Before I get started on the base, I wanted to stain the top and see how well the grain matches.
I think the solid wood and the plywood blend really well. I am quite happy with it.
Moving on to the base, I put together a design here: tabernacle stand – parts.pdf I am still waiting on a final dimension for the column height, but I can get started and cut that down later.
I cut down the base I glued up and laid out the facets along the back to be trimmed off on the band saw.
Then I set up the 45° bit in the router table and chamfered the front and two sides.
Just a little bit of sanding, and the base is done for now.
Time to mill down some more boards to create the half column.
I don’t have an exact height for the shelf yet so I am making the column about 4″ taller than I expect it will need to be. It is easier to cut down later rather than try to make it grow.
This will be a half column so the 3 facets across the front are 6-1/4″ wide and the two sides are approximately 4″ wide each. In order to make it easier to remember that one of the 4″ sides will get a tongue and the other will get a groove, I just made one 8-1/4″ wide board and I will mill it the same as the 6-1/4″ wide ones, then cut it in half later.
After planing and jointing all of the rough stock, I cut each board down to it’s final width.
Like I did on the baptismal font, I am using 22.5° lock miter bits. They have matching tongue and groove joints angled at 22.5° which makes them perfect for an octagonal column.
I use a setup block to set the bits at the correct height, on two different routers.
After running all of the boards through the first cutter, I switch routers and run all of the boards through again on the opposite edge.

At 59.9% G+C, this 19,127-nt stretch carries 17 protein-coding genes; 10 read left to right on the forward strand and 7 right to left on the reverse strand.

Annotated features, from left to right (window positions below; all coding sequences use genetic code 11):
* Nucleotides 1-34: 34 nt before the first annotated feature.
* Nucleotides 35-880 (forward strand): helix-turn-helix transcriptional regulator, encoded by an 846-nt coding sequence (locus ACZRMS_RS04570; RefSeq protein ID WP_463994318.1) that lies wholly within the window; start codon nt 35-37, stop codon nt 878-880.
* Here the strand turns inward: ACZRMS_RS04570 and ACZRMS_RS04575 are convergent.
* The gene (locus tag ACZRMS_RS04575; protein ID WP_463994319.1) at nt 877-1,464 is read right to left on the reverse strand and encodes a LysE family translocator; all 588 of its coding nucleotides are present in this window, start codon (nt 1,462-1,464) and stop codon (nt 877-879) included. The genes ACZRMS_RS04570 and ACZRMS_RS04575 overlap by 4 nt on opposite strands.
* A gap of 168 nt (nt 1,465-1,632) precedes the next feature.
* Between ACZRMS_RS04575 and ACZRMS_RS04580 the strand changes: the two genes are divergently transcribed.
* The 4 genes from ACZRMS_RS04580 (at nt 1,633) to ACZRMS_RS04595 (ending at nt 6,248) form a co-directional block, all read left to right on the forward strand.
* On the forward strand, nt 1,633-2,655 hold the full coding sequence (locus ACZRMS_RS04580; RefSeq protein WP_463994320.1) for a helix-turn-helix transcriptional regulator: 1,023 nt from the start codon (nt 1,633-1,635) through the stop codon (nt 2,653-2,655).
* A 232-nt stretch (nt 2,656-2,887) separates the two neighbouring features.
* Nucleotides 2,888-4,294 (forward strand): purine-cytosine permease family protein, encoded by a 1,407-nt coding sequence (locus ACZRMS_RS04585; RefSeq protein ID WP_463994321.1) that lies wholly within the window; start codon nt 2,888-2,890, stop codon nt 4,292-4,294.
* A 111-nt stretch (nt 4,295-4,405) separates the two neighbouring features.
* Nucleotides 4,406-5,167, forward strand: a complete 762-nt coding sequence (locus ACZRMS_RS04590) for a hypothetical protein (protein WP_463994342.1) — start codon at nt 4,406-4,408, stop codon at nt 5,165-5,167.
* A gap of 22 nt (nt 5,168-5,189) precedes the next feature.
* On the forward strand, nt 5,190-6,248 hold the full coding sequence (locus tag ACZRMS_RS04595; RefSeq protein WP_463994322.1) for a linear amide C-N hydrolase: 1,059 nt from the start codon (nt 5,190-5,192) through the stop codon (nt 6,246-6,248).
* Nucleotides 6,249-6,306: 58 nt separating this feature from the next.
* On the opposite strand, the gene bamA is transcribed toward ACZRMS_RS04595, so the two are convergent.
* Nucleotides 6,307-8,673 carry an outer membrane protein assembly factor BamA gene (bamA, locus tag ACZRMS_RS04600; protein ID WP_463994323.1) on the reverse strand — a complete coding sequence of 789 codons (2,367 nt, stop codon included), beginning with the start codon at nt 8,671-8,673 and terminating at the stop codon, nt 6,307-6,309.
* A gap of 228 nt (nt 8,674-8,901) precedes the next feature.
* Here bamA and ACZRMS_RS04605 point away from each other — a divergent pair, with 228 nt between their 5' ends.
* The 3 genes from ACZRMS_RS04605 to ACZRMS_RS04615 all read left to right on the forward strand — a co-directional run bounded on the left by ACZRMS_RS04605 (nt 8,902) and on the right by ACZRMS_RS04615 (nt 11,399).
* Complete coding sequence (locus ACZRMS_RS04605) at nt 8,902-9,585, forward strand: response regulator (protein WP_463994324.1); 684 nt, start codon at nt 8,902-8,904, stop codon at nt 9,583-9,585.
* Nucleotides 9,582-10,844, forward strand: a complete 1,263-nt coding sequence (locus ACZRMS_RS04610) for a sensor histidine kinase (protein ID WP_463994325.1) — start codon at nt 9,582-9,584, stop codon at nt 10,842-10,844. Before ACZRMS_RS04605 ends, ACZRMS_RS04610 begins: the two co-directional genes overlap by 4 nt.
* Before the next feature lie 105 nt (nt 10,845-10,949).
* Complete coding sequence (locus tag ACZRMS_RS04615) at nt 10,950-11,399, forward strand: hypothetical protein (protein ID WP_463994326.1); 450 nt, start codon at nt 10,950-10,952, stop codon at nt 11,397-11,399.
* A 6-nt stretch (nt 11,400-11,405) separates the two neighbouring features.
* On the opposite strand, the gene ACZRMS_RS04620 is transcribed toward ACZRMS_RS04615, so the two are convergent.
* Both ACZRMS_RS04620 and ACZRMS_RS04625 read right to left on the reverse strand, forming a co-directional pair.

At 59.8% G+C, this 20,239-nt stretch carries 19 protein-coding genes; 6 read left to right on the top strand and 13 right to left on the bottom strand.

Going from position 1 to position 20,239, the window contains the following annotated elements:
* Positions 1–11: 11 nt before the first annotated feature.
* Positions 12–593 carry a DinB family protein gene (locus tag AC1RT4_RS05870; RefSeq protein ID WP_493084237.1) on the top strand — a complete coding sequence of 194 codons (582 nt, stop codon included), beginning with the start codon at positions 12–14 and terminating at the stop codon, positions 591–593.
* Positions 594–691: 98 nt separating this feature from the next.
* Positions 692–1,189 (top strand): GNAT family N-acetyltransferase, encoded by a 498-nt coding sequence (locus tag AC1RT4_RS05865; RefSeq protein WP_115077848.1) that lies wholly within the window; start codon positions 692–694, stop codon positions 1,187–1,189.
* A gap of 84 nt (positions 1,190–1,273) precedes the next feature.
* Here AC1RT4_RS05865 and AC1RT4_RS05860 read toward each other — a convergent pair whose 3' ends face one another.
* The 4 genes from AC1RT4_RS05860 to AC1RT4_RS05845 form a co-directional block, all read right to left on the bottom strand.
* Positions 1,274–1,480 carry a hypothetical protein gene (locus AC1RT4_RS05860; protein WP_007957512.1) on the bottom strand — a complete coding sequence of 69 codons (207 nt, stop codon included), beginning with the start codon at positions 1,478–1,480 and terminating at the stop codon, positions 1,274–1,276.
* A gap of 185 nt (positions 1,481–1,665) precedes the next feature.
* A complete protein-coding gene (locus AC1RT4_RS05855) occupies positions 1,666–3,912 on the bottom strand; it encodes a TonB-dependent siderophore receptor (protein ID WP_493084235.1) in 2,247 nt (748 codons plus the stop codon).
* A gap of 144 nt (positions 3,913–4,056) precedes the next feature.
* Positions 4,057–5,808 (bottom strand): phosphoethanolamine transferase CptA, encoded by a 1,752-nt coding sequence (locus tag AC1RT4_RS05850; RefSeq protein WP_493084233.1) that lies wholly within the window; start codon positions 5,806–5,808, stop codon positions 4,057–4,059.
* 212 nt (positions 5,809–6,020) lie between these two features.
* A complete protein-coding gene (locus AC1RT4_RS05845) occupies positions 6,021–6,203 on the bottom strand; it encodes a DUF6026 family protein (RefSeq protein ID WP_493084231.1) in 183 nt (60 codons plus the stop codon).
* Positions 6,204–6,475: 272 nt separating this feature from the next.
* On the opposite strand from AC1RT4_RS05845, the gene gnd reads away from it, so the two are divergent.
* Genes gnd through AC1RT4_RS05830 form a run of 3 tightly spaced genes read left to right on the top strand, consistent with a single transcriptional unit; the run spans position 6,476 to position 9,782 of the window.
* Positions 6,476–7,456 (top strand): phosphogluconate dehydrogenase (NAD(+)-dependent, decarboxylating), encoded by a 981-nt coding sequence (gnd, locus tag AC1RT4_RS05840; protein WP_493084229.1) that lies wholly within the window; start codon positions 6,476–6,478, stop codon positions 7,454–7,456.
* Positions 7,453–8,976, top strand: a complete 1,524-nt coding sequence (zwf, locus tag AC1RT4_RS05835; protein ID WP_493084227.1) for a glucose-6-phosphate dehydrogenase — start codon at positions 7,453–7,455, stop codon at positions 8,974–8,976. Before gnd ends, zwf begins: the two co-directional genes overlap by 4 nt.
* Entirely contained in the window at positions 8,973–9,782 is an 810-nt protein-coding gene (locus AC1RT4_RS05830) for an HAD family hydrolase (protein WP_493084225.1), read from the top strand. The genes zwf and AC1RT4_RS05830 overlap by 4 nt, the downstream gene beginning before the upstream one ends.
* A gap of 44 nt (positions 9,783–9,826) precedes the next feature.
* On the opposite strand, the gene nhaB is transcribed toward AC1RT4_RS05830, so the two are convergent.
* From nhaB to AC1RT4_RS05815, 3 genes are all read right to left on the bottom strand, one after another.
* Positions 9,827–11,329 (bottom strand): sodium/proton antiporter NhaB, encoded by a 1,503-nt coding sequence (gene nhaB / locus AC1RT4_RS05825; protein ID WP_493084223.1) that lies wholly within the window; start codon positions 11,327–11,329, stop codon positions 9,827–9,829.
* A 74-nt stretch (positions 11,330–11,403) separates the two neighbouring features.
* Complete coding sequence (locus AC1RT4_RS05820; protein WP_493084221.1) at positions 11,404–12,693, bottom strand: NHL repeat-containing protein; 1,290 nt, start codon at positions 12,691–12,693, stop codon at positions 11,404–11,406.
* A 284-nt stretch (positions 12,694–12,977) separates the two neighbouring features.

And, in just a matter of minutes, I have all of the sides of my column.
Two things to do before assembly: First is to cut all of the boards to the exact same length. They are longer than needed so I can carefully cut off any splits or snipe from the ends. Second, I need to rip the wide board in half to create my two half sides.
To align all of the facets of the column, I clamp a straight edge down and use a framing square. I butt the first side to both and carefully match the grain while laying the rest of the sides in place.
Apparently I forgot to photograph taping all of the joints together, sorry about that. I grabbed a photo of the tape up of the baptismal font as a replacement though. Basically you butt all of the sharp edges together and they will become your outside surface. All of the open tongue and groove gaps will face down so that you can tape the outside.
Once you have everything taped up, you carefully flip the entire thing over and roll it up, using the tape as a hinge.
I pulled the half-column together and used a clamp to hold it in place. I measured the outside dimension and adjusted the clamp until I hit my desired 15″. According to my design, That is when the sides should be parallel.
While that is clamped up, I double-check the inside measurement and cut three blocks about 3-1/2″ wide and 13-1/2″ long to be cross-braces.
This will prevent the column from being over-clamped during the glue-up.
I flooded the grooves with glue. (yes, it is messy, but carefully painting the glue to each surface takes too long and this needs to be a quick glue-up) The tape along each joint usually prevents squeeze-out along the outside. I really don’t care if the glue squeezes all over the place on the inside.
After the glue is spread, I roll the column back up and place my cross-braces as I clamp. I am using band clamps to squeeze it all together. They are very effective on full columns, so we will see how they do on half columns. With three clamps in place, I set the column aside and move on to the rest of the pieces of the column.
I have the base plate done, but I still need the base cap and top plate. I am using quarter-sawn wood, so that the base and top do not expand much, but to get a wide enough piece, I will have to join a couple of boards together.
Unfortunately, you cannot always tell there is a dark streak running through your board when it is rough-sawn… I won’t see much of this board, so I am going to try it anyway.
I rip my board down to the proper length and flip the two pieces around to create a book-match.
Some glue and a couple of clamps and that one is done for now.
For the top plate, I can use a thinner board. The piece I chose has a much cleaner look than the last one.
I repeat the process for this piece as well and leave everything to dry overnight.
Before finally quitting for the day, I stop to empty another 30 gallons of sawdust. My second just from today’s milling… Wish I had a use for this stuff.